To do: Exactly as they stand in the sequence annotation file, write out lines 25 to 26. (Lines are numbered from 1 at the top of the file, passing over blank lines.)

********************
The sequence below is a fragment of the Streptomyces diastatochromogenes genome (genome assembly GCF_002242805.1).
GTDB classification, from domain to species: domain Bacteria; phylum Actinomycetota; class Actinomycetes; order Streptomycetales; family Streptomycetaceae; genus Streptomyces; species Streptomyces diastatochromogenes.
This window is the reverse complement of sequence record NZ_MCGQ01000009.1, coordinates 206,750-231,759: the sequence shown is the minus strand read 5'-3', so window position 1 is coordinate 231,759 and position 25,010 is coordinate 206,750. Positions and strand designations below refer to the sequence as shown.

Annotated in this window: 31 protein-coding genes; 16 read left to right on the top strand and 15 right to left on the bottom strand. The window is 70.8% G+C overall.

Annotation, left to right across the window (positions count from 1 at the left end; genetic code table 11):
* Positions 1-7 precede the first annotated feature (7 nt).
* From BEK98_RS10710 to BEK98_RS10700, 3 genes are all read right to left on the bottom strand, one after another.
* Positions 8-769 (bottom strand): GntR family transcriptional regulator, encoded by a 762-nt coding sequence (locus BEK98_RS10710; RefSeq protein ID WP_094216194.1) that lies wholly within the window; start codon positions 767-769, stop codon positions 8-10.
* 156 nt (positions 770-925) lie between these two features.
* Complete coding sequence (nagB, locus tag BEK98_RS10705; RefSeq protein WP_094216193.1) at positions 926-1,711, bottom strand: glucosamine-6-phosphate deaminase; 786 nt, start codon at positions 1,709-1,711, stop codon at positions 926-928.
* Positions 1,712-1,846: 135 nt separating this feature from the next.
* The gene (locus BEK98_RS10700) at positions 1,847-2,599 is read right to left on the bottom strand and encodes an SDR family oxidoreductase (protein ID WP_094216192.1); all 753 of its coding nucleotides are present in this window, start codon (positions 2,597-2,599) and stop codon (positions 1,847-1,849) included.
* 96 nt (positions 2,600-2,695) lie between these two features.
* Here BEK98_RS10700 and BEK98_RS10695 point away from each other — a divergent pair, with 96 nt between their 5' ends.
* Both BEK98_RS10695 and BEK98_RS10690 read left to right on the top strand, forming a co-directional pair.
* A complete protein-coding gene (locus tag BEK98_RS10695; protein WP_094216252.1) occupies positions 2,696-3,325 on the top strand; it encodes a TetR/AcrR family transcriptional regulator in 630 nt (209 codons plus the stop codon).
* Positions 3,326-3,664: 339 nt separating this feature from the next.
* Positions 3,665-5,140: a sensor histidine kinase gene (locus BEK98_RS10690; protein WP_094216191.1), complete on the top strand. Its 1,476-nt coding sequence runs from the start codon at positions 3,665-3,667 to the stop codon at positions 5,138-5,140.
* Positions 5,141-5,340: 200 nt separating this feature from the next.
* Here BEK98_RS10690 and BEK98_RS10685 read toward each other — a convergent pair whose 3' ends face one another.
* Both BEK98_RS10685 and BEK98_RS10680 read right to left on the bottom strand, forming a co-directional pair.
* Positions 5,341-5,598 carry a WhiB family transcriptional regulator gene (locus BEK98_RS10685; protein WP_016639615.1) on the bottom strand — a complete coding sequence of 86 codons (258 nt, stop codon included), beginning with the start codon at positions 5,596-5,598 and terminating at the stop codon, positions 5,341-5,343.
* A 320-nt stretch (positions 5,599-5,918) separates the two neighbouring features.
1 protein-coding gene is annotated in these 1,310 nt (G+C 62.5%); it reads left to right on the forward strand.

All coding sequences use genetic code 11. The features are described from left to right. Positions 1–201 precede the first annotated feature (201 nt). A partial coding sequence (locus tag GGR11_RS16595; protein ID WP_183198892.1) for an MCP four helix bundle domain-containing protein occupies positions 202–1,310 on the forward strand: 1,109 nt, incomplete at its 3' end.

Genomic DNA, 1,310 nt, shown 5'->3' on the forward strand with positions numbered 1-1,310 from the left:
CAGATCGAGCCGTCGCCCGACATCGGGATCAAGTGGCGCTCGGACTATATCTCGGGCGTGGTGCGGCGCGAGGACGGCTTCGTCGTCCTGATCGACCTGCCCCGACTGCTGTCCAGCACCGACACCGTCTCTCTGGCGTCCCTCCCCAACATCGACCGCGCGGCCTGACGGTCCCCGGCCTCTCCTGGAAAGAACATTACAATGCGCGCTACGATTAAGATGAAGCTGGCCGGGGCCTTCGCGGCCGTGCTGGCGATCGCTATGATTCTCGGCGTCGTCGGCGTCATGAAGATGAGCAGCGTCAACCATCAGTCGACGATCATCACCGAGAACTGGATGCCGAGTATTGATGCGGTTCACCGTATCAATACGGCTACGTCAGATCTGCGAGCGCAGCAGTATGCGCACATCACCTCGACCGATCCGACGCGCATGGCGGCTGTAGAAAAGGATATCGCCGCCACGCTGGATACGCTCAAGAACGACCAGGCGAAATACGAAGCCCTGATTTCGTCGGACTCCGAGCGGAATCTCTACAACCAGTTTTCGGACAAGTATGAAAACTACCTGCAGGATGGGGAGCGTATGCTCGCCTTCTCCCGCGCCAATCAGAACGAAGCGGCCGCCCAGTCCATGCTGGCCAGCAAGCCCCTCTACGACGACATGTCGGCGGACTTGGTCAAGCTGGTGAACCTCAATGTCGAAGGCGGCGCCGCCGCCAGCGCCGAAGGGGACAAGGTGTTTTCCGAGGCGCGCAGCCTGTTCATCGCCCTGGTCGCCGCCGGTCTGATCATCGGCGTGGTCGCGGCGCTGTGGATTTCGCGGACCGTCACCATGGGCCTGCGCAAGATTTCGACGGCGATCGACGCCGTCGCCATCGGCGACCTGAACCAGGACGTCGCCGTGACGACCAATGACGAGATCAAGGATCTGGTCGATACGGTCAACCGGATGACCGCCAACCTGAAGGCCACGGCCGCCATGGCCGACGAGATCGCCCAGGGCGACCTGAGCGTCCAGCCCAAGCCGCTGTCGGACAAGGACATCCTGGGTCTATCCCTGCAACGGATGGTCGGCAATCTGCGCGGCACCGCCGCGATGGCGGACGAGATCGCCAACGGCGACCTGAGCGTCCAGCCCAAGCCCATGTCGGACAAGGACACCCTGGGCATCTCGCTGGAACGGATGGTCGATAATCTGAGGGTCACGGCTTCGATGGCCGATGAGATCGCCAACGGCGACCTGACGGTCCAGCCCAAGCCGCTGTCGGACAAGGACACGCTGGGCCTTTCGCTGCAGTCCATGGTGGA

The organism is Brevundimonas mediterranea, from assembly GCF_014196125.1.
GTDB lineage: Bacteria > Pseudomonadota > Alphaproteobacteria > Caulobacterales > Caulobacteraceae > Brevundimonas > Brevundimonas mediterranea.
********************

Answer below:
All coding sequences use genetic code 11. The features are described from left to right. Positions 1–201 precede the first annotated feature (201 nt). A partial coding sequence (locus tag GGR11_RS16595; protein ID WP_183198892.1) for an MCP four helix bundle domain-containing protein occupies positions 202–1,310 on the forward strand: 1,109 nt, incomplete at its 3' end.

Genomic DNA, 1,310 nt, shown 5'->3' on the forward strand with positions numbered 1-1,310 from the left: